Fighting against a growing tide of hostility in Tennessee, American Muslims are using comedy to draw a brighter face of the Muslim community and their faith.
“We’ve been trying for quite a while to show that Islam has another face,” Saleh Sbenaty, a spokesman for the Islamic Center of Murfreesboro, told The Tennessean on Sunday, August 7.
“People need to see that.”
The show “The Muslims are Coming” will be featured in Murfreesboro and Nashville, Tennessee, this month.
Through laugh, the show aims to clear stereotypes and misconceptions about Muslims and their faith.
In Murfreesboro, a Jewish and a Christian comedian will join the cast as special guests. In Nashville, an independent music group will also join in.
At the end of each show, there will be a 20-minute question-and-answer session for audience members.
“Muslims, regardless of the talents we have, whether it’s sports or comedy, whatever, need to use those avenues to reach mainstream Americans,” said Abdelghani Barre, president of the Islamic Center of Nashville and adviser of the Muslim Student Association at Middle Tennessee State University.
“So many questions have been raised about Islam and Muslims, particularly about our loyalty and faith, and I think we have an opportunity here to dispel some myths about Islam.”
The comedy show comes amid a growing controversy over the building of an Islamic center in Murfreesboro.
“There is this teeny percentage of people in the Muslim community that are threats to America,” New York-based comedian Dean Obeidallah, co-producer of the show and a member in the Comedy Central special Axis of Evil, said.
“They are not the majority, but so often we are defined by the worst of us, and that isn’t right.”
Obeidallah, who began planning the tour last year, said he heard about the mosque controversy on the news.
“It’s easy to demonize a person you’ve never met. And then you meet them, and generally it breaks down the stereotyping.”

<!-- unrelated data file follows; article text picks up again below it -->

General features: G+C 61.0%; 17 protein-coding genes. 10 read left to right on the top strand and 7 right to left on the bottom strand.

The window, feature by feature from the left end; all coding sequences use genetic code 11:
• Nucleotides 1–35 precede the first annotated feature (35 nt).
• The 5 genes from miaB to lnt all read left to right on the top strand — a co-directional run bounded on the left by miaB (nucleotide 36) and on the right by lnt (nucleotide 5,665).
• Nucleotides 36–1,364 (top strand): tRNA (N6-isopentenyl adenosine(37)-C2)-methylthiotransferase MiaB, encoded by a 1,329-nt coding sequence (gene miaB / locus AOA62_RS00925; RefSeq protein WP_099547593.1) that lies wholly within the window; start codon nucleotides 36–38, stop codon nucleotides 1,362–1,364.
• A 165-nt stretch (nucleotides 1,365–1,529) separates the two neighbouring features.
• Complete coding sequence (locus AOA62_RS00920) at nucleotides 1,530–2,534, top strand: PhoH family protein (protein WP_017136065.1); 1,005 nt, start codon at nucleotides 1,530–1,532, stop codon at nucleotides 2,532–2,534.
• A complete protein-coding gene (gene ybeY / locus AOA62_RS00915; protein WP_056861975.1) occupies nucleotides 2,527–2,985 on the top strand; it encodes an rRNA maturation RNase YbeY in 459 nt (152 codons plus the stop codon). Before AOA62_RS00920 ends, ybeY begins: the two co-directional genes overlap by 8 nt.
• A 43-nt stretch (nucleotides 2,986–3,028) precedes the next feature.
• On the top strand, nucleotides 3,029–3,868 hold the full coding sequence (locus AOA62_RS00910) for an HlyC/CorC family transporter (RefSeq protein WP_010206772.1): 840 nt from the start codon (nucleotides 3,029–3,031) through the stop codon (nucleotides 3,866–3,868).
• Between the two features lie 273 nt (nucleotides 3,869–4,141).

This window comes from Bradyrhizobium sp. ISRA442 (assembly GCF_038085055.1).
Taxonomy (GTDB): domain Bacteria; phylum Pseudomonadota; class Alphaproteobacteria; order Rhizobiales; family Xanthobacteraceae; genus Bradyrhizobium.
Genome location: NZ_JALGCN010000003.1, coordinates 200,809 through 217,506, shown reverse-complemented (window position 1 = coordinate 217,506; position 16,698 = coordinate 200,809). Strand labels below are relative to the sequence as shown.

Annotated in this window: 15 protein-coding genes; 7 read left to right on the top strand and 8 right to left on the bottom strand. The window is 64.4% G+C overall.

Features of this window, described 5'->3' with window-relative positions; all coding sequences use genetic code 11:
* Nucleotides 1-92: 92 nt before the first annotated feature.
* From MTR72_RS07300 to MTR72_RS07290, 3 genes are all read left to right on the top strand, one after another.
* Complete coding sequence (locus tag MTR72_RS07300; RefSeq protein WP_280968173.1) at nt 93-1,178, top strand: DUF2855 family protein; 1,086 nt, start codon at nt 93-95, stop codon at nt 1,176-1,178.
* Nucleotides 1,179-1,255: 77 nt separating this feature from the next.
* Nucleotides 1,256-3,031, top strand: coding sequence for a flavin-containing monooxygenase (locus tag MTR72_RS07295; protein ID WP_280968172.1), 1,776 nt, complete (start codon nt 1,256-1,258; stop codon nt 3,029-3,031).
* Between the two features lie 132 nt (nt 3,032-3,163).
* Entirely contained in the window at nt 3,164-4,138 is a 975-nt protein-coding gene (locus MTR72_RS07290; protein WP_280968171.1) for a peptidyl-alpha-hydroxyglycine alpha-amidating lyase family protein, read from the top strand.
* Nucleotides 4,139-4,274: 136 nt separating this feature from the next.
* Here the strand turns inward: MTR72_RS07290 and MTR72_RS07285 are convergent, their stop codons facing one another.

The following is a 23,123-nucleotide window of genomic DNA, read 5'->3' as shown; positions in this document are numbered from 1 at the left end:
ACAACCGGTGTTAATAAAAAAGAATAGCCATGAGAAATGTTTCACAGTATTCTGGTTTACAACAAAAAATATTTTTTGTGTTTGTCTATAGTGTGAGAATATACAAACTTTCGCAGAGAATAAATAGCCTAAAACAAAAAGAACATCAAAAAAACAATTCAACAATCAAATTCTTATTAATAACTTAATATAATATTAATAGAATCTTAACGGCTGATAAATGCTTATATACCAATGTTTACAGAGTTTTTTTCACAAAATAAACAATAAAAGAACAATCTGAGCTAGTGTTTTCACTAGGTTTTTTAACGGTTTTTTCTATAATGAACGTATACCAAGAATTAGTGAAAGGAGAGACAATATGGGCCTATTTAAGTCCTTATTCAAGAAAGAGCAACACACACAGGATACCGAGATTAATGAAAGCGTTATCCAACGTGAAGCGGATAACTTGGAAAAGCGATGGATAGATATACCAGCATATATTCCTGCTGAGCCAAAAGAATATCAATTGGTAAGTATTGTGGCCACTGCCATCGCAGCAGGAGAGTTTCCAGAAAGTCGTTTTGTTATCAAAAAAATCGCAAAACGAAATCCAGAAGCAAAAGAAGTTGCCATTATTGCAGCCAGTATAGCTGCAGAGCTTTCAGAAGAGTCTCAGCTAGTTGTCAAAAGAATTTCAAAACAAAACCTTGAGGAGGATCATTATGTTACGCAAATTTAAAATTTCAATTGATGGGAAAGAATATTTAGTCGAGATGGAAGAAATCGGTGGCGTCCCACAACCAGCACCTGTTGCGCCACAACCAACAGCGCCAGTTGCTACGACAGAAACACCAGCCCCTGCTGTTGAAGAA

A Gallup poll found this week that the majority of Americans Muslims are loyal to their country and optimistic about their future in the United States.
Refuting misconceptions that Islam discriminates against women, the Muslim comedy show will feature two female comedians.
“There’s this perception that Arab and Persian women can’t open their mouths and don’t drive,” Negin Farsad, also a New York-based comedian and co-producer alongside Obeidallah, said.
Farsad denied claims that Muslim women are oppressed by their faith.
“There’s a lot of misinformation about women coming from Muslim countries.”
The Muslim comedy show has won plaudits from non-Muslims.
“If they can come into this country legally and swear an oath to serve this country, I’m all for them,” Ron Leonard, leader of ACT chapter in Hermitage, said.
Though there are no official estimates, the US is home to an estimated Muslim minority of six to eight million.
Since the 9/11 attacks on the United States, many Muslims have complained of facing discrimination and stereotypes in the society because of their Islamic attires or identities.
A US survey has revealed that the majority of Americans know very little about Muslims and their faith.
A Washington Post-ABC News poll has also found that more than half Americans already hold negative views about the faith.